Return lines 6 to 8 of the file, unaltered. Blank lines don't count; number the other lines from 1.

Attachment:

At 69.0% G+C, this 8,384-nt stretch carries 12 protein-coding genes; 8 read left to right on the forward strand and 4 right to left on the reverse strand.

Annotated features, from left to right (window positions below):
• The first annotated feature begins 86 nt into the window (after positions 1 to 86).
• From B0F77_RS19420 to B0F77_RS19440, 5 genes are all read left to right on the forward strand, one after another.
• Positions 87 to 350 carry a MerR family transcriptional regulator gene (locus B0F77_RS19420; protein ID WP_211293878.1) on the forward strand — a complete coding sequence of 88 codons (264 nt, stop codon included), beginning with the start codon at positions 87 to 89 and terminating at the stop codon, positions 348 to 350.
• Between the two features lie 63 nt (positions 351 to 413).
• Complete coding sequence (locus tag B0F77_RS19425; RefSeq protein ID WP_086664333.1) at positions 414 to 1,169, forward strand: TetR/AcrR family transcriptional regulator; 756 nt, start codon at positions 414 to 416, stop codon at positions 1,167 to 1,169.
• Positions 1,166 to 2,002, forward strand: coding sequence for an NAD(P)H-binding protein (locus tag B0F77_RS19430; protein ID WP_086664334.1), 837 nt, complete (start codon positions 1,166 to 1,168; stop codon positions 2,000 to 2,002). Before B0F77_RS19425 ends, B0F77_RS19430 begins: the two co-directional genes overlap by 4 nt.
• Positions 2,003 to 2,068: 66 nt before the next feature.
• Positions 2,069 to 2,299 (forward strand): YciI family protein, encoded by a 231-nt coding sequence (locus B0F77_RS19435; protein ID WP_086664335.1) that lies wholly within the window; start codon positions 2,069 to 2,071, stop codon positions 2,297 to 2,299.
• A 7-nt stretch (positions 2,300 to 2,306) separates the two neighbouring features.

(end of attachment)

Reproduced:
• Between the two features lie 63 nt (positions 351 to 413).
• Complete coding sequence (locus tag B0F77_RS19425; RefSeq protein ID WP_086664333.1) at positions 414 to 1,169, forward strand: TetR/AcrR family transcriptional regulator; 756 nt, start codon at positions 414 to 416, stop codon at positions 1,167 to 1,169.
• Positions 1,166 to 2,002, forward strand: coding sequence for an NAD(P)H-binding protein (locus tag B0F77_RS19430; protein ID WP_086664334.1), 837 nt, complete (start codon positions 1,166 to 1,168; stop codon positions 2,000 to 2,002). Before B0F77_RS19425 ends, B0F77_RS19430 begins: the two co-directional genes overlap by 4 nt.